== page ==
Bullet-proof vests are made of lead. Some chocolates being tested are showing really high lead levels. Perhaps police officers can opt for bullet-proof vests made from chocolate; if the bad guys are no longer a threat, their vests can double as a tasty treat.
Exercising When Injured: Yes or No.
A video below on the topic. And under that, some comments regarding the on-going concern about lead in chocolate.
Lead in Chocolate
It has remained a fairly well-hidden topic, and for good reason, that there have been long-term issues with toxic, or nearly-toxic levels of lead in far too many commercial chocolate products.
It is devastating to those of us who enjoy chocolate as our cheat food. I am actually eating chocolate…a tested lead-free kind (more below)…right now. And it’s safe to say I have something close to an addiction to this relatively healthy (and hopefully safe) dessert food.
I have covered chocolate several times in my free videos. No secret that I have a “problem” with it, like so many people do. Meaning of course, that I love chocolate and have since I was a kid.
My tastes have evolved over the years to appreciate dark chocolate even more, while appreciating the enhanced purity and health benefits of this form of chocolate over others.
Imagine the disappointment in finding that dark chocolates specifically, can be so much more prone to lead issues than other chocolates. Once we see where the lead is coming from, it’s easy to understand why.
To cut to the chase and keep this short, I’ll explain the source of the lead, then of course refer you to a recently tested lead-free (or acceptably low level of lead) chocolate, the one I am eating right now.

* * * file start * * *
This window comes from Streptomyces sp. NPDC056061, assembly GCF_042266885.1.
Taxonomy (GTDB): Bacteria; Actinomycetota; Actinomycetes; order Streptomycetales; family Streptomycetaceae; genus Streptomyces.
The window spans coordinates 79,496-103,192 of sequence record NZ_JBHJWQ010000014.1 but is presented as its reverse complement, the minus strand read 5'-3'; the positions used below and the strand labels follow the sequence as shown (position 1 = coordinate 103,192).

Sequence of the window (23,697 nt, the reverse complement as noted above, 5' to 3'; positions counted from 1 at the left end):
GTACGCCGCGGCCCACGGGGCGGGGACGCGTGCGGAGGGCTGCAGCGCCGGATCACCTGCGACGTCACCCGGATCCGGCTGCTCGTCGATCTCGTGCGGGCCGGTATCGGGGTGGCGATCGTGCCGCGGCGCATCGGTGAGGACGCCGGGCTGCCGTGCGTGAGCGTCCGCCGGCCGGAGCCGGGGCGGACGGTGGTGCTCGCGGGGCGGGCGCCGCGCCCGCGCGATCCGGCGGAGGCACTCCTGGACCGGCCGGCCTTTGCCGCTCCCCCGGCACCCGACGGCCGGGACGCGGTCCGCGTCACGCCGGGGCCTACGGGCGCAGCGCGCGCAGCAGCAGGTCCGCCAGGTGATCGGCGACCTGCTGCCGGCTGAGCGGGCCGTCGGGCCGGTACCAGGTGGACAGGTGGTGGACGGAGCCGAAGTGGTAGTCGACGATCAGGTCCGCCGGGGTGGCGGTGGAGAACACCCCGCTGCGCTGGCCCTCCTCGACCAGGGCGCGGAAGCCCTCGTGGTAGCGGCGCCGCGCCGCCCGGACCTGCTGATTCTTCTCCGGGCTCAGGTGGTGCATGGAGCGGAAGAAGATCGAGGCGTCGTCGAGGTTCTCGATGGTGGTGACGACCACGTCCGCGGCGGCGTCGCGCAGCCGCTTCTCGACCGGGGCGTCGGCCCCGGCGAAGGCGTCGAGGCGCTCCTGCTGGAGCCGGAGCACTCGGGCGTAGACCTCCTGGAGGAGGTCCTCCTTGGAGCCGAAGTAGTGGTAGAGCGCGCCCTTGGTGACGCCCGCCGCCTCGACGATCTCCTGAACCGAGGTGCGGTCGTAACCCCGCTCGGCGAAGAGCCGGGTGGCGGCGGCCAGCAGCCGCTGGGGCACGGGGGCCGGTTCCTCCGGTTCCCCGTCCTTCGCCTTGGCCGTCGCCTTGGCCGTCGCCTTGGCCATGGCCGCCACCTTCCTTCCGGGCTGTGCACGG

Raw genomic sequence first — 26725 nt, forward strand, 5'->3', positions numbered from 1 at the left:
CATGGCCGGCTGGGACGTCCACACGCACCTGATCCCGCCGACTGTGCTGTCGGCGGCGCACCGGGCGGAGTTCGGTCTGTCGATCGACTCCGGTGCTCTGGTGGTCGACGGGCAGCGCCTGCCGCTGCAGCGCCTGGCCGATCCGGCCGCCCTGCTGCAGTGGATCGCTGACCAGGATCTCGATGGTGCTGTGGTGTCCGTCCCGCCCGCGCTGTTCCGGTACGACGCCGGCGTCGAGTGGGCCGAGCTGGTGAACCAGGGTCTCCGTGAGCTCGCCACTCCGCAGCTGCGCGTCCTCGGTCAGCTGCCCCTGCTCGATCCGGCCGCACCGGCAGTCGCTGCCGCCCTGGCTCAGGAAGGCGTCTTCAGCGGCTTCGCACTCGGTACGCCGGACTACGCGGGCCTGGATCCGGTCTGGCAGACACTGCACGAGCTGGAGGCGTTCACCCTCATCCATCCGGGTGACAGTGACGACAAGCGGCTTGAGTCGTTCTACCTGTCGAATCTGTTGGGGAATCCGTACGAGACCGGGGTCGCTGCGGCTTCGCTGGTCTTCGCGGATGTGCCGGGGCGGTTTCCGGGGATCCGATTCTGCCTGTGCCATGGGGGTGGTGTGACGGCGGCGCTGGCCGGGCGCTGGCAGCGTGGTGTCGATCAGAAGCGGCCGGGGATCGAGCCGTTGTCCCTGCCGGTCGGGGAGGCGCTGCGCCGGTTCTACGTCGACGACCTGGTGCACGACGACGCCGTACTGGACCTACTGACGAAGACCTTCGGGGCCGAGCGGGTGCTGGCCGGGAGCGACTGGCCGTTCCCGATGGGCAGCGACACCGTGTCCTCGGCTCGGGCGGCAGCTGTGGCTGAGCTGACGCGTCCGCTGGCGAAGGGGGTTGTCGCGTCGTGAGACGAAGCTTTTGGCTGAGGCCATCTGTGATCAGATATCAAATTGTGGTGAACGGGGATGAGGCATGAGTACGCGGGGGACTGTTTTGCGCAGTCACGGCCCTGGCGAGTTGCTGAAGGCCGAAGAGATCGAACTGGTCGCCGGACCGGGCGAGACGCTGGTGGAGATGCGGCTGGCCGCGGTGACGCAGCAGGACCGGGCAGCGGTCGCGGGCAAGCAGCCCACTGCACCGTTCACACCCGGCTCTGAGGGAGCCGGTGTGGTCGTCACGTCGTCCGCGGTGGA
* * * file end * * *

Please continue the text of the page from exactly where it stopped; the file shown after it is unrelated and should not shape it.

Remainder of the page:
First, understand that unfortunately lead is ubiquitous. It is everywhere now, is a problem, but is something adults can mostly manage, at least more so than children. Ideally, we need to reduce and eliminate the over-exposure we have brought on mostly due to industrialized society.
That said, the lead in chocolate is coming from two sources: the ground contamination in the growing areas, due to pesticide and other chemical use (be it from the growers or nearby industrial activity) and/or the second area (the one I believe more responsible), the actual processing and somewhat the shipping.
With the latter, there seems to be a lot more ability to quality-control; the companies can actively seek out ways to reduce the lead exposure happening through their processing of their chocolate. And I sincerely hope that as more awareness is broght to this issue, these companies will go great lengths to comply with higher standards, and this exposure can be eliminated completely over time.
Since the latest consumer awareness effort, I have decided to stick with just one brand, the Endanger Species 72% dark. It has passed the lead tests based on California standards, the state leader in providing these kinds of standards.
Understand that unfortunately that does not mean “100% lead-free.” As mentioned, the widespread contamination of lead everywhere makes this standard difficult to achieve.
But it’s far better than eating a chocolate where the standards are relatively far from being met, and where exposure to lead is unneccessary when other options/products exist.
For more info, including a list of foods tested, check out: http://www.asyousow.org/our-work/environmental-health/toxic-enforcement/lead-and-cadmium-in-food/